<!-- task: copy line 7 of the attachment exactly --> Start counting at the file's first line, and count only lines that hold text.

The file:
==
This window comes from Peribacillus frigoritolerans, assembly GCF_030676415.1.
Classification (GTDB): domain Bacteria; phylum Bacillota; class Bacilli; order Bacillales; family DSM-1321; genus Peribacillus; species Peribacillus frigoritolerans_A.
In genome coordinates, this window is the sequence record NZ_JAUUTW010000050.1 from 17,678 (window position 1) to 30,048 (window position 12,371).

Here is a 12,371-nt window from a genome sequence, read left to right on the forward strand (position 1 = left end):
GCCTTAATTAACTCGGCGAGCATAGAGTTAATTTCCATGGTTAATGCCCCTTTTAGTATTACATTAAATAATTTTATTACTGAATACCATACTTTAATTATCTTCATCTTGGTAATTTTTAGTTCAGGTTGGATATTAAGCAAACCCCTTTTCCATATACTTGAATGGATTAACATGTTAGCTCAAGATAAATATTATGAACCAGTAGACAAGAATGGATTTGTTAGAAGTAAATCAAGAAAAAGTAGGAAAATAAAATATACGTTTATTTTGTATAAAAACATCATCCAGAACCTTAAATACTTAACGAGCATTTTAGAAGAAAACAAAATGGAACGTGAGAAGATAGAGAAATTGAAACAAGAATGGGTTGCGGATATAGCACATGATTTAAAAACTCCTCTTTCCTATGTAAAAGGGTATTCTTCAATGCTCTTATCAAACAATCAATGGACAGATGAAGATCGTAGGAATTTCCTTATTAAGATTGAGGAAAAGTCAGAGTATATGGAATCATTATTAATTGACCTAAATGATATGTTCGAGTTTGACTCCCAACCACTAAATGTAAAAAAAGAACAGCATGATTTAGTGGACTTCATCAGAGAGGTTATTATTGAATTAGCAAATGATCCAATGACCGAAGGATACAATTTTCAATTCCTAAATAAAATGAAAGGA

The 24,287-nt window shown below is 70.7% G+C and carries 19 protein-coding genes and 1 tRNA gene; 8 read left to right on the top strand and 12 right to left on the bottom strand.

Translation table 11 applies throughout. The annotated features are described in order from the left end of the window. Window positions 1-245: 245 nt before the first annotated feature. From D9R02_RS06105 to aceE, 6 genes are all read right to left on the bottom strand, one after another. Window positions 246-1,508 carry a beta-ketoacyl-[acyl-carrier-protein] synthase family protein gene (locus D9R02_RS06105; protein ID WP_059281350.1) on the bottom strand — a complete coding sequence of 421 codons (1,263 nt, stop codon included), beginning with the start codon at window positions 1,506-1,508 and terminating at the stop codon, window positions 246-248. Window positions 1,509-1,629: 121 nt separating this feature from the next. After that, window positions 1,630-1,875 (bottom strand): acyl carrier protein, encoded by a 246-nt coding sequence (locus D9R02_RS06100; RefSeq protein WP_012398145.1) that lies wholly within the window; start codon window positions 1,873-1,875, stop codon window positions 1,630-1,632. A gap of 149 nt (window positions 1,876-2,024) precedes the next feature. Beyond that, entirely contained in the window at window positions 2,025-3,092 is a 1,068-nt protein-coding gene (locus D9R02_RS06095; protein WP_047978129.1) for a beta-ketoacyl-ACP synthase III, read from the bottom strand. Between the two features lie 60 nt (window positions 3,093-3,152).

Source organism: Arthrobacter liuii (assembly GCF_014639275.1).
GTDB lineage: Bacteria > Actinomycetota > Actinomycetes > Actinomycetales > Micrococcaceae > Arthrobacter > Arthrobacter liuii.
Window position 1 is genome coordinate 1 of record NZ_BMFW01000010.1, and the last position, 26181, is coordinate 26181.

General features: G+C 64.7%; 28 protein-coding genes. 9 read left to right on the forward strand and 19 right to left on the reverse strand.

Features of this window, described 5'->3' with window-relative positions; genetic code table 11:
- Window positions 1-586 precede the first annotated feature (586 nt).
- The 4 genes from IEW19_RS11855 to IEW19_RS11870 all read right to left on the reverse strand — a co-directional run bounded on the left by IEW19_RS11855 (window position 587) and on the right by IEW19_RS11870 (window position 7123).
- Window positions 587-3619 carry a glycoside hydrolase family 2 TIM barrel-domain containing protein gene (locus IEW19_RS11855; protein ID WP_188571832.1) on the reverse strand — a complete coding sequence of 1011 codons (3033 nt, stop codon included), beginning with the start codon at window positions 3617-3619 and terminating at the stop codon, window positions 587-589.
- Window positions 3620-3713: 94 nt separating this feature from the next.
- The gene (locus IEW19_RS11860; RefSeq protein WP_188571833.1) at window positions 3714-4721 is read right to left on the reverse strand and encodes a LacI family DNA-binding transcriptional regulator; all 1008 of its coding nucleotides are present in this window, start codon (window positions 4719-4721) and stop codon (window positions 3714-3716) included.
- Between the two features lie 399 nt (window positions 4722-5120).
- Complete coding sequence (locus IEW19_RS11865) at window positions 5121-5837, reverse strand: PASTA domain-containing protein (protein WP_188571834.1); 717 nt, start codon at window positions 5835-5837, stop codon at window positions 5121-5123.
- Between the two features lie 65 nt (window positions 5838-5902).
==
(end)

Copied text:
Translation table 11 applies throughout. The annotated features are described in order from the left end of the window. Window positions 1-245: 245 nt before the first annotated feature. From D9R02_RS06105 to aceE, 6 genes are all read right to left on the bottom strand, one after another. Window positions 246-1,508 carry a beta-ketoacyl-[acyl-carrier-protein] synthase family protein gene (locus D9R02_RS06105; protein ID WP_059281350.1) on the bottom strand — a complete coding sequence of 421 codons (1,263 nt, stop codon included), beginning with the start codon at window positions 1,506-1,508 and terminating at the stop codon, window positions 246-248. Window positions 1,509-1,629: 121 nt separating this feature from the next. After that, window positions 1,630-1,875 (bottom strand): acyl carrier protein, encoded by a 246-nt coding sequence (locus D9R02_RS06100; RefSeq protein WP_012398145.1) that lies wholly within the window; start codon window positions 1,873-1,875, stop codon window positions 1,630-1,632. A gap of 149 nt (window positions 1,876-2,024) precedes the next feature. Beyond that, entirely contained in the window at window positions 2,025-3,092 is a 1,068-nt protein-coding gene (locus D9R02_RS06095; protein WP_047978129.1) for a beta-ketoacyl-ACP synthase III, read from the bottom strand. Between the two features lie 60 nt (window positions 3,093-3,152).